The Three Ages of Paternalism. Canteens and Workers’ Meals in Le Creusot (1860-1960)

By Stéphane Gacon, François Jarrige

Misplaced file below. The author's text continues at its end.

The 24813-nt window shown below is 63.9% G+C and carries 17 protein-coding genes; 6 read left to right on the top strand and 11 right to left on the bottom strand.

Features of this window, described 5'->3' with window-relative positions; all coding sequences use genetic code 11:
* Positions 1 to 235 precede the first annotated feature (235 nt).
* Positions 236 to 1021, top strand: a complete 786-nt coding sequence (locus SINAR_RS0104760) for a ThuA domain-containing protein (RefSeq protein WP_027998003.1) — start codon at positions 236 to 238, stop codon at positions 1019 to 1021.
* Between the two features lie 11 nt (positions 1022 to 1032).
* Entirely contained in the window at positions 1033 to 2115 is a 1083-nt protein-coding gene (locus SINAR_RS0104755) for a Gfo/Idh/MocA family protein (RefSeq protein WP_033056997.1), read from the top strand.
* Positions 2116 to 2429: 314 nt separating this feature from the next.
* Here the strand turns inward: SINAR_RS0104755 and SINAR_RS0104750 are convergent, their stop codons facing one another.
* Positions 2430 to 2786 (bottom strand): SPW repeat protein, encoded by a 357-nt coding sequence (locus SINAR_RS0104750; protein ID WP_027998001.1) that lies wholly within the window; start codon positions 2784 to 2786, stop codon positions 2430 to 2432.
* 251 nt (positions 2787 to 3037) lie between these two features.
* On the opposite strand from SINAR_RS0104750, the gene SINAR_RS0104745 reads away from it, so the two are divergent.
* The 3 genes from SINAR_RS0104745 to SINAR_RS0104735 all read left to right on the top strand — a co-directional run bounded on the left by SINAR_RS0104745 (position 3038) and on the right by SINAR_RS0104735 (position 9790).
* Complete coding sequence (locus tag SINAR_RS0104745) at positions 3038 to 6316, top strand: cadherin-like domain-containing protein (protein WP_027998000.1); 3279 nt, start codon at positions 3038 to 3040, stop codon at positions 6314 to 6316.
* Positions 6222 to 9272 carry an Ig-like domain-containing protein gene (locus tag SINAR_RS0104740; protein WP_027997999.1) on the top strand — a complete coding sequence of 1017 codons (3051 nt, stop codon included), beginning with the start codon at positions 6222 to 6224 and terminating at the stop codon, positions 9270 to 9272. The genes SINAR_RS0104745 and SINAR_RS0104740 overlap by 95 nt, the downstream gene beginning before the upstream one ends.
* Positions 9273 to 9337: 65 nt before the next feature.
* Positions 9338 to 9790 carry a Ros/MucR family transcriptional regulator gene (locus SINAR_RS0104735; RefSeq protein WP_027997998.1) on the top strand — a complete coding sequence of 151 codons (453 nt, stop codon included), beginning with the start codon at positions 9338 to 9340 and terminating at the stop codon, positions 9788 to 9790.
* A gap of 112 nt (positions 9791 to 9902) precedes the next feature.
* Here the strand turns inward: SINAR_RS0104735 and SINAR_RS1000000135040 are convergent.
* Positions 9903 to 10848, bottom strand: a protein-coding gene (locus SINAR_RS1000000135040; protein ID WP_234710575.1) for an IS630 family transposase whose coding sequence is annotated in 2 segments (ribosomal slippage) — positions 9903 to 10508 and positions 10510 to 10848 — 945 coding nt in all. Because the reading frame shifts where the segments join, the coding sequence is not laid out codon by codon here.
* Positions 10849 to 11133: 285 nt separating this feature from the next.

The evolution of the organization of feeding constitutes a privileged observatory for thinking the paternalism and its reconfigurations between the mid-nineteenth century and the “Trente Glorieuses”. At Le Creusot, the paternalism of the Schneider family had generally been hostile to the canteen system. Canteens were accepted grudgingly during periods of exceptional crises, such as the two world wars. During peacetime, the firm emphasized the importance of taking meals at home, in support of a family model based on the nurturing role of the housewife. The canteen was mainly for foreign workers and single men. Only when corporate catering was generalized under the auspices of the State, in the context of a contractual economy, did this form of paternalism begin to disappear. The decree of October 5, 1960 made it mandatory for companies with more than 25 employees to provide them with a local restaurant, leading to the generalization of staff canteens.

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